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Underclassmen rule the court for Fivay girls basketball

The Falcons are a postseason threat and there’s not a senior to be found on the roster.
Fivay girls basketball players, from left: Marielis Creque, Jania Jones and Savannah Shaffer. [RODNEY PAGE   |  Times]
Fivay girls basketball players, from left: Marielis Creque, Jania Jones and Savannah Shaffer. [RODNEY PAGE | Times]

HUDSON — There will be no senior night when Fivay High plays its last home regular-season girls basketball game on Jan. 29 against Hudson. It’s not that the Falcons don’t want to fork out the money for balloons and a cake. It’s because they don’t have any seniors.

In fact, there are no freshmen on the varsity roster either. Four sophomores and four juniors currently make up the 12-4 team. There is only one player who has a driver’s license, which makes scheduling late practices a bit of a logistical problem for third-year head coach Scott Love.

While this is a young team, it has already equaled last year’s win total. The Falcons have a win over district rival River Ridge. They have a good chance of getting to the region tournament for the second time in three years.

“They don’t care who gets the points,” Love said. “They care about us winning. If you would’ve told me I’d be coaching a girls basketball team with zero drama and they all get along and two of them are sisters (Alani and Alexah Giron), I would’ve said you were crazy.”

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Love took over a program that went 3-22 the year before. Ices Utegg, who is now a senior star at River Ridge, was a freshman on that team. In the 2017-18 season, the Falcons went 25-4 and advanced to the Class 6A Region final. There were six seniors on that team, including transfer India Lewis and her 22 points per game.

Last season was a rebuild. Love decided his most talented players were freshmen and sophomores, so he decided to go young.

“I’m thinking, ‘What are we going to do?’” Love said. “I don’t believe in cutting kids in their senior year. If I’m going to cut a kid it will be in the junior year. Last year the juniors just weren’t better than our freshmen or sophomores. So we had four freshmen and four sophomores with three seniors.”

Despite being young, there is no shortage of talented players on the roster.

Junior Marielis Creque is a double-double machine, with 12.5 points and 13.3 rebounds per game. Sophomore Jania Jones, who like Creque is a 6-foot forward, gets about 10 points per game and snags 11.3 rebounds.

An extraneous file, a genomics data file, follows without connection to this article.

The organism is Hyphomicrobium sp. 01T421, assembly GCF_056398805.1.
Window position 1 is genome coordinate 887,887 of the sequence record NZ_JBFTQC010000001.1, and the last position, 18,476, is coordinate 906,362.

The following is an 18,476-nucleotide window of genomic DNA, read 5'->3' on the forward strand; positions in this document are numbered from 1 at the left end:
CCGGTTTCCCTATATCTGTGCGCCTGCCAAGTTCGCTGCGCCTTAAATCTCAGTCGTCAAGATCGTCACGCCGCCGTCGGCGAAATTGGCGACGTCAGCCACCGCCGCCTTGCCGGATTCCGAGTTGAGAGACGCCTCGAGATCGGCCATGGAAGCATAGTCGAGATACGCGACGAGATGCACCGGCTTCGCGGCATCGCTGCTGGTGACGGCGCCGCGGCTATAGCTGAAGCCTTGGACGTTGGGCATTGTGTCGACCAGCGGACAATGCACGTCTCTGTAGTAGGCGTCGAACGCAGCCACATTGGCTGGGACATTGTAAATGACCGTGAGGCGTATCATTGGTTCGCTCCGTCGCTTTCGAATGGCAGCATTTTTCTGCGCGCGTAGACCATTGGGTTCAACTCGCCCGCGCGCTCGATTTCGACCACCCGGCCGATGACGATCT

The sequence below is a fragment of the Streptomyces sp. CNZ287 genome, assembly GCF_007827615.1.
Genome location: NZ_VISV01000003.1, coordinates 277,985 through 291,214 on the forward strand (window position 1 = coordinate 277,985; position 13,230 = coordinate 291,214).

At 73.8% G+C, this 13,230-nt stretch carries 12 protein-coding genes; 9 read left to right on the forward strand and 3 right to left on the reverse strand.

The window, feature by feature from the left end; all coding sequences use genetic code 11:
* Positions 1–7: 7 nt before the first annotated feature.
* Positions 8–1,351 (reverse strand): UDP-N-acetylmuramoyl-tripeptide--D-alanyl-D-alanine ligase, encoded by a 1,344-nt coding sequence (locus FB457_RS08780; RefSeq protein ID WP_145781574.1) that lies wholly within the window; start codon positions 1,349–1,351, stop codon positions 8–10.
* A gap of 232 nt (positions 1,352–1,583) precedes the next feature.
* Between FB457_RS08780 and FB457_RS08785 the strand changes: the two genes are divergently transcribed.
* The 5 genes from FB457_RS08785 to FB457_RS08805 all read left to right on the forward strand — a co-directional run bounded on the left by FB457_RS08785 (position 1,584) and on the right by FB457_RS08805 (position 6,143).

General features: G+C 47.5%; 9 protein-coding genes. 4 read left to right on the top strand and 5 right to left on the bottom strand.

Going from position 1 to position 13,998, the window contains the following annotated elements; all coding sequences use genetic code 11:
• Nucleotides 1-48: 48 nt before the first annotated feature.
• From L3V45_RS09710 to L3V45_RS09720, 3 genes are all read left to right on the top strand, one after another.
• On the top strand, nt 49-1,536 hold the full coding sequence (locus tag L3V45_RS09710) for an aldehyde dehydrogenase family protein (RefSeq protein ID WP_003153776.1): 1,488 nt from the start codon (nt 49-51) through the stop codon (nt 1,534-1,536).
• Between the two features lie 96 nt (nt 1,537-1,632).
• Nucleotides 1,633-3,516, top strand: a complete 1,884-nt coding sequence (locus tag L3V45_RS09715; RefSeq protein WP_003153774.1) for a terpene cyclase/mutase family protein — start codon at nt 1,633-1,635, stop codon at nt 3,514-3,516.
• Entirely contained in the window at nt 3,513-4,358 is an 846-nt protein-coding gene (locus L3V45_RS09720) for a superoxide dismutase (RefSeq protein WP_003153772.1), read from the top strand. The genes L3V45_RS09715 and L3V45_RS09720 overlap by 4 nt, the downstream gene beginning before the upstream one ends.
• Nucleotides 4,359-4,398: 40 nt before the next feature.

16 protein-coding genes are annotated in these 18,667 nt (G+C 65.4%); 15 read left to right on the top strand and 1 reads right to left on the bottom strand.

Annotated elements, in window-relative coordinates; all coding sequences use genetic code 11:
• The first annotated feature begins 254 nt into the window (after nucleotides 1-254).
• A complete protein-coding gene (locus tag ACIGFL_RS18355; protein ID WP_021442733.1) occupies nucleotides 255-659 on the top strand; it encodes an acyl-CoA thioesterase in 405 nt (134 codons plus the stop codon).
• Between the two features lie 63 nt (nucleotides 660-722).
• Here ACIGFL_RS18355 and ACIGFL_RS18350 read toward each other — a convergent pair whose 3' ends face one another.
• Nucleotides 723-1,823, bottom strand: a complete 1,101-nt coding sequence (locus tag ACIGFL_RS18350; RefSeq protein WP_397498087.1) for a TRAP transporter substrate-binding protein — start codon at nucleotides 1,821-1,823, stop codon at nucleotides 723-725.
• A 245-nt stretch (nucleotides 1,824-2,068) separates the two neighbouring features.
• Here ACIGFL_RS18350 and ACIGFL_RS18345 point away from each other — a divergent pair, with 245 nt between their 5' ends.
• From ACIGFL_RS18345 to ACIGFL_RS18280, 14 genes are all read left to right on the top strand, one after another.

And when those two aren’t causing trouble under the basket, junior Savannah Shaffer is usually hitting shots from the outside. She has drained 30 3-pointers and scores 9.3 points per game. Sophomore Kearston Brewer is also a shooting threat with 7.5 points per game.

All eight players have scored on a team that averages 53 points per game.

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“We’re all very talented and we’ve been with each other for over a year now,” Creque said. “We have that bond. Because of that we work really well together.”

Creque said the players are together both on and off the court. They played together in a summer league against other area high schools and won most of the games. That’s what gave them the confidence to believe they could improve on last year’s 12-12 season.

“We only had five players,” Jones said. “No subs. But we were still beating people. That’s when we knew that we could be a good team.”

The Falcons had their nine-game win streak snapped last week against Land O’Lakes. They beat the Gators earlier in the season and will likely face them again in the district tournament. They played three straight games this week, which is by design.

“You’re going to have to play three straight games at the district tournament so I like to have a week where we play three straight,” Love said.

While Fivay likely won’t match the 25 wins of two years ago, it does have a chance to have one of its better seasons. And no matter what happens, the group will remain together next season. Some of them may even have their driver’s licenses by then.

“If we win then that’s all that matters,” Jones said. “Nobody is upset if they don’t get points. We all communicate and share the ball. We have very good chemistry.”